“I’ve always experienced the Olympics in the pre-Olympics training camps, and I’ve seen how the other fencers deal with the Games. I’ve seen the Olympics on TV, and I notice that it is a different type of pressure that I don’t know. I can try to understand it as I lived the tension of the World Championships but the Olympics it’s a different type of competition, it’s on every four years and, obviously, the way I think about it, it’s different. Thinking about the Games, being among the favourites give me a lot of strength and confidence, when you go to the Olympics you want to win, you don’t just go there to participate. I go a little bit against the creed of the Olympics “the important is to participate and not to win” [revise it]. All my colleagues think the same when you go to the Olympics, you want to win not just participate; therefore, to be considered one of the favourites give me a lot of strength and confidence in myself. It is still a competition I’ve never experienced before, and I don’t know how I will react emotionally to the Olympics. I can try to continually think and visualise the competition so I can get to Tokyo prepared as much as possible.”
There is not only the individual competition, but there is also the team competition where we need to say it, Italy will be fighting for the gold medal.
The usual battle will be with the USA and France. Gianmario and I have the idea that fencing is a global sport, and besides the European teams, there is the US and Asian teams who are really competitive. What do you expect from the team competition? It seems that a final between Italy and the USA is what everyone expects.
“In the last 3-4 years, the USA has improved a lot and has shown incredible regularity, it showed it also during the previous World championships, that the USA won. Maybe, it is true; everyone is expecting the final to be between Italy and the USA. However, there are a lot of competitive teams. Luckily or unluckily, I was upset to see South Korea losing the qualification for the Olympics at the last chance. It is a very peculiar competition, and you can think that those are the two teams going to the final, but anything can happen. It will depend on the team’s dynamic of each nation.”
Talking about the US, I’ve seen you in a world cup final bout against Itkin, a very competitive final, but very beautiful to watch. What do you think about him? He is also Junior World Champion, and it seems he is improving very quickly.
“Yes, his strength is his will to improve. His body then follows what his mind wants. If he didn’t have that will, he would not be there where he is now, in my opinion. We could not complete the Olympics qualification, and we needed one more competition to confirm the qualified athletes. Still, he basically had qualified and was the third athlete who would compete in the individual event. To see a guy who after, I think he started in the senior competitions a few years ago, being so high in the rankings, so willing to improve and not being scared of the more titled athletes he has in front of him is very nice. I learn from him to be strong, and he motivates me to keep pushing and to not settle for what I already won.”
Is there an opponent that you hope to never meet in the draw at the Olympics?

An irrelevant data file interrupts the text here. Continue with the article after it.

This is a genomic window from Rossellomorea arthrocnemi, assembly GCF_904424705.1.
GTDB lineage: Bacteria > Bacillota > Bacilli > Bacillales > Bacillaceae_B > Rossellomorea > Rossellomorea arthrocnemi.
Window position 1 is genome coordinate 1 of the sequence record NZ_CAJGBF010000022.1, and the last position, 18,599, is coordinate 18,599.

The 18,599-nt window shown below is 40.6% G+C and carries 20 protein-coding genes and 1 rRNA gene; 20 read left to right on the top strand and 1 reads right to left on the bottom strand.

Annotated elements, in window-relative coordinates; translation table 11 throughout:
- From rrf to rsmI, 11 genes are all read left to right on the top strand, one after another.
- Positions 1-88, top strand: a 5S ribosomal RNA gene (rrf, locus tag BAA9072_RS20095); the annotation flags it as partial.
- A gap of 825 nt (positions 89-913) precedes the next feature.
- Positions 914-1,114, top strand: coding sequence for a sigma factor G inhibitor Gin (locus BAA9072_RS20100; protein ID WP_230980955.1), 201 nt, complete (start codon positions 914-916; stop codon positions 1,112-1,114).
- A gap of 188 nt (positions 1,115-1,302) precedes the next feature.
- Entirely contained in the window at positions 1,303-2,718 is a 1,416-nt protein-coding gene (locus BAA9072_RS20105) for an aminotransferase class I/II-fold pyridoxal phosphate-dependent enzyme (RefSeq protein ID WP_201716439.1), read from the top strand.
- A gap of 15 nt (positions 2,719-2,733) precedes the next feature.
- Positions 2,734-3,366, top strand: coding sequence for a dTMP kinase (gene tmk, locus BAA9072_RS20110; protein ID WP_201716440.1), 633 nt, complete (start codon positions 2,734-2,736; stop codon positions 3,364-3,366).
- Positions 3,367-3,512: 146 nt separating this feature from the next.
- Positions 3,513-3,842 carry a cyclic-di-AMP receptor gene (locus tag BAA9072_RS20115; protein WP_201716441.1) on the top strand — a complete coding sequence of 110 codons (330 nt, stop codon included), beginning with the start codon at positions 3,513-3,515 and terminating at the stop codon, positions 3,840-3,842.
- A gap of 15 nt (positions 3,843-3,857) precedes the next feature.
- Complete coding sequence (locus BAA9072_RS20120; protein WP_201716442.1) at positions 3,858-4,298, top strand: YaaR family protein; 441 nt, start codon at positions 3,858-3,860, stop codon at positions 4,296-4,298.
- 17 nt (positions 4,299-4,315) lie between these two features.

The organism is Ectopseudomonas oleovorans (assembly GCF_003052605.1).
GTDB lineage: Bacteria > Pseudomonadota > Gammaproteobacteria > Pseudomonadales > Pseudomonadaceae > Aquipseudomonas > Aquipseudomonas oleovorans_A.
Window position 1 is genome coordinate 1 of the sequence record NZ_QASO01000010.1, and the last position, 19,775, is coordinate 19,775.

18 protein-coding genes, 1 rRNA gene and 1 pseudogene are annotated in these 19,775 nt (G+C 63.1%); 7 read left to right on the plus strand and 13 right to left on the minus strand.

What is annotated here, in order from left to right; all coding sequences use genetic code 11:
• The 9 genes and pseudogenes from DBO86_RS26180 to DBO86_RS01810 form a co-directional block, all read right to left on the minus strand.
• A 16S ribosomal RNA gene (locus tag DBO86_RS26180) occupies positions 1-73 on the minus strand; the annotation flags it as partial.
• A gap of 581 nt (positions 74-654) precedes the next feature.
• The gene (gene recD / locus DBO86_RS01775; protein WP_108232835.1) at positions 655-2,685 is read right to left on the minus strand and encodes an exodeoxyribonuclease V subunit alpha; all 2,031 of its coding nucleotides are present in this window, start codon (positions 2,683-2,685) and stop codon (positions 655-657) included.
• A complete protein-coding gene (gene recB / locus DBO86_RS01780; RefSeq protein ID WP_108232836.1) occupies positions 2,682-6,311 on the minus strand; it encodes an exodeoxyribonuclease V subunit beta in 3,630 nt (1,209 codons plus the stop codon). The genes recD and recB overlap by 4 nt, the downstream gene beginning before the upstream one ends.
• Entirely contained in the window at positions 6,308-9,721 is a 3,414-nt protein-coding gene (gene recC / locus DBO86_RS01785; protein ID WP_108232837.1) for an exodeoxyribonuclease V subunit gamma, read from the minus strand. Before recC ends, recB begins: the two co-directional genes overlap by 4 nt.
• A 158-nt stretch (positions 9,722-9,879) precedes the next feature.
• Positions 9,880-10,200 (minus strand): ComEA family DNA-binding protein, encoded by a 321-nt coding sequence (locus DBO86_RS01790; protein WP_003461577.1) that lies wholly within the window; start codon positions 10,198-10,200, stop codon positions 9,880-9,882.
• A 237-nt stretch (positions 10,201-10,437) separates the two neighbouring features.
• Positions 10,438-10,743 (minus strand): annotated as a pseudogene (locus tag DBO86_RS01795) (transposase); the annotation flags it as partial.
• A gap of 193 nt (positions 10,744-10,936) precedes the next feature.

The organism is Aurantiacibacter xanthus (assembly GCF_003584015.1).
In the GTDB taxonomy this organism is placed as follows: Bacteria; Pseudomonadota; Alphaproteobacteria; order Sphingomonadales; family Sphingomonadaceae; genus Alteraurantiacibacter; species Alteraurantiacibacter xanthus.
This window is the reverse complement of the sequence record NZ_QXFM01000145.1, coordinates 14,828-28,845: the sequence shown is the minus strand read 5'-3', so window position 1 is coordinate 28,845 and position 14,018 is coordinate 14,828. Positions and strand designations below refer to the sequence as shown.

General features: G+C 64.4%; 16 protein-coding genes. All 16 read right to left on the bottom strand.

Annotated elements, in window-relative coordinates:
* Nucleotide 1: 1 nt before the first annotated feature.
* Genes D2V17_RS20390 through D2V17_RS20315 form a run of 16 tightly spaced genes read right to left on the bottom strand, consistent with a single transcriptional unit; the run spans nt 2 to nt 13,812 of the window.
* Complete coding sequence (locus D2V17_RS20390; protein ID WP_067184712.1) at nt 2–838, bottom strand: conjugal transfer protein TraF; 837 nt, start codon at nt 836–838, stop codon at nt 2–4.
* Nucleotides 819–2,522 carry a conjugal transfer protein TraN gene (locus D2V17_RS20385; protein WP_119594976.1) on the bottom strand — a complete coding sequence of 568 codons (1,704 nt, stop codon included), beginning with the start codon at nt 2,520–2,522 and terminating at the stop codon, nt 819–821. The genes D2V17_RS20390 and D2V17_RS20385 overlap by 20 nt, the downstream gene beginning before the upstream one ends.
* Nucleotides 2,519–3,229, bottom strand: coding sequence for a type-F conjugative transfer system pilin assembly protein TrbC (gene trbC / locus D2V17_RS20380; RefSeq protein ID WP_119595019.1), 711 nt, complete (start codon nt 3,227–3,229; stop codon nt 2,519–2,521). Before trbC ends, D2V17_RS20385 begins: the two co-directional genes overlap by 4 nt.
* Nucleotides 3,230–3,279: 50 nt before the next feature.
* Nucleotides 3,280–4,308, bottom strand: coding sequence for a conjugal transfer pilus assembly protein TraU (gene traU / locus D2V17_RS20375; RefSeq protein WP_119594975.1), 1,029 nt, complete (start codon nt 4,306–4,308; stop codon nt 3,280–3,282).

“Obviously, I don’t want to compete against my teammates until the end of the draw when it’s inevitable. We know each other so well that competing against each other at the Olympics, it’s weird. It’s tough to win based on the techniques of the sport, and it becomes more of a mental and emotional competition. But I don’t have a specific name of someone I don’t want to compete at the Olympics, but perhaps I’m forcing myself not to choose someone as I don’t want to consider myself inferior to anyone.”
In fact, we talked about it with Alice Volpi and Luca Curatoli. He never won against Szilagyi and Volpi lost 11 times out of 13 with Deriglazova, and they said that this situation makes them sometimes think that they are weaker than the opponent. It has a significant weight in their minds.
What is a characteristic that a foil fencer needs to have? Something indispensable.
“Patience. I talk based on my experience obviously, the foil is a fast discipline, it’s in between sabre and epee, and if you let the rush and excitement lead the race, it will be counterproductive. During myself, I noticed that when I was calm and patient, I would be able to come back in bouts where I was behind using the entire time I had available.”
Tell us the typical menu of Terni (Foconi’s hometown).
“I start from the dessert, it’s typical of Christmas time, but you can do it all year long, it’s the Pampepato Ternano, it’s so tasty, and it’s perfect for athletes because it has several types of nuts, cocoa, and a bit of everything. It’s so good and rich in calories (laughs). The first main dish is Ciriole alla Ternana, it is a pasta made with flour and water, cooked with tomato sauce and chilly pepper. The second main dish would be boar meat or hare; I’m telling you all typical dishes not suitable for summer. As an appetiser, truffle bruschettas. If we start talking about food, I can tell you so many dishes we will be here for a long time (laughs).”
What are the plans for the next few months?
“I will keep training, I will have some weekends off. I haven’t planned any holidays.”
Thank you Alessio Foconi and maybe come back visit us after some competition so at least we will have more to talk.
Photo credit: Bizzi/Federscherma